Jan 8 - The Independent Community Bankers of America has said it supports new legislation that would protect community banks and the communities they serve from the unintended consequences of new rules designed for Wall Street financial firms. Legislation introduced today would prohibit the Volcker Rule from requiring banks to divest their holdings of certain pools of securities issued before Dec. 10, 2013.
The bill would prevent community banks from having to write down the value of collateralized debt obligations backed by trust-preferred securities. The Volcker rule requires, in certain instances, that banks divest their holdings of CDO TruPS and write down these investments under “other than temporary impairment” accounting rules. For some banks, writing down these securities could result in a permanent loss of capital. The legislation, which was introduced by House Financial Services Committee Chairman Jeb Hensarling (R-Texas) and Subcommittee on Financial Institutions and Consumer Credit Chairman Shelley Moore Capito (R-W.Va.), would minimize the impact of the rule on community banks that hold these securities.
“While the intent of the Volcker Rule was to minimize risky behavior at the largest financial institutions, the final rule issued by regulators would have serious implications for many community banks,” ICBA President and CEO Camden R. Fine said. “ICBA strongly supports legislation introduced today by Chairmen Hensarling and Capito to prevent the rule from negatively affecting economic stability in our communities.”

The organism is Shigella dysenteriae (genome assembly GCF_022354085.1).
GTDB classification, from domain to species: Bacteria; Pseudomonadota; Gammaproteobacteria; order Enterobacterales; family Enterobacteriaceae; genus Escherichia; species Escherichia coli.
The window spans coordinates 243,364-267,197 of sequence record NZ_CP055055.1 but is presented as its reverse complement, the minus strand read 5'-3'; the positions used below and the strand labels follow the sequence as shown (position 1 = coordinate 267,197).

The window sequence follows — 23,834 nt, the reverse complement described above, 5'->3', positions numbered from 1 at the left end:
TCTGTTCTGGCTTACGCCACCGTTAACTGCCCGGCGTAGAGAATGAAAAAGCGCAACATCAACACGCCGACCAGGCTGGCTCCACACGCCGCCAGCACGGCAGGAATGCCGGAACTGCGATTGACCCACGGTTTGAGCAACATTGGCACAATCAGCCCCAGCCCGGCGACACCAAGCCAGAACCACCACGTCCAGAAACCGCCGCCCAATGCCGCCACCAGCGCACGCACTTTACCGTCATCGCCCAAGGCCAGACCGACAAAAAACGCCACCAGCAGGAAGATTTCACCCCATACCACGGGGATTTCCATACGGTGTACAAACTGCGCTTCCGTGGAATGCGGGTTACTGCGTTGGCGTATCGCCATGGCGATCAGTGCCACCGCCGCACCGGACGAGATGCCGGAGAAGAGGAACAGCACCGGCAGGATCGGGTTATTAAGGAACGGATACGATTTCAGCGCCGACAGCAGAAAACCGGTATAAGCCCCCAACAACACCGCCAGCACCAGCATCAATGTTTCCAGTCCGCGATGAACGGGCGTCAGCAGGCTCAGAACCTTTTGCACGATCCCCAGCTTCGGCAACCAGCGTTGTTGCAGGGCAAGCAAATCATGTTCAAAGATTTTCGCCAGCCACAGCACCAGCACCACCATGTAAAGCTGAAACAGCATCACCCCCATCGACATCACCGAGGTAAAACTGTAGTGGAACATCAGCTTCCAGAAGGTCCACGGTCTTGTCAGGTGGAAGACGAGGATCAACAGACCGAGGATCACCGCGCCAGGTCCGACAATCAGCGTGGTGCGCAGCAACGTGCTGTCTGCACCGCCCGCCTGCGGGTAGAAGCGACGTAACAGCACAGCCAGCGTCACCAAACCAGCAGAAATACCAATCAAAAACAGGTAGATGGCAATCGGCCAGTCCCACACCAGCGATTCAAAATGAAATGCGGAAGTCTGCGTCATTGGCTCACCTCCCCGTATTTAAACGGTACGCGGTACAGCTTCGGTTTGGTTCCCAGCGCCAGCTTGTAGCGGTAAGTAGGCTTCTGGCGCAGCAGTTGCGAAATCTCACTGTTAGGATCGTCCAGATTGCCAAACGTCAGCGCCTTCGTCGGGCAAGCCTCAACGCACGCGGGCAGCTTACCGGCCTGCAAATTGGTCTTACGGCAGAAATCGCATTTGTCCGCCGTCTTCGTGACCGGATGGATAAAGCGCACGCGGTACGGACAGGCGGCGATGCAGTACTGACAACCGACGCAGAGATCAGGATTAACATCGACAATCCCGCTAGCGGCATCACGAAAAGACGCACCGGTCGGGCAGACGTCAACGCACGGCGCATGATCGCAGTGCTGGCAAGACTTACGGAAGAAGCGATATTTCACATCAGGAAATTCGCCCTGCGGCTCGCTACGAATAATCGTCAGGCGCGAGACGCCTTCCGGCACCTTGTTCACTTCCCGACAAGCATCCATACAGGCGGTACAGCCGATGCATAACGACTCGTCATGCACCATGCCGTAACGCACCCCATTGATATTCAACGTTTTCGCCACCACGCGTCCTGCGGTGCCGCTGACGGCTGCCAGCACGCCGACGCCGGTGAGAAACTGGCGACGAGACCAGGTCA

Banking regulators recently issued final regulations implementing the Volcker Rule, which bars depository institutions and their affiliates from engaging in short-term proprietary trading for their own account or owning, sponsoring or having certain relationships with hedge funds or private equity funds.
Unfortunately, the final Volcker Rule indicates that these pools of securities securities could be prohibited by the rule, which would require even community banks to divest their holdings by July 2015 and to immediately recognize the impairment under accounting standards. If community banks are forced to write down these investments rather than holding them to maturity, these institutions may have to do so at “fire sale” prices that could result in a permanent loss of capital.
ICBA has repeatedly called for the banking agencies to address the issue and will continue to work with Congress and the regulators to implement a permanent solution.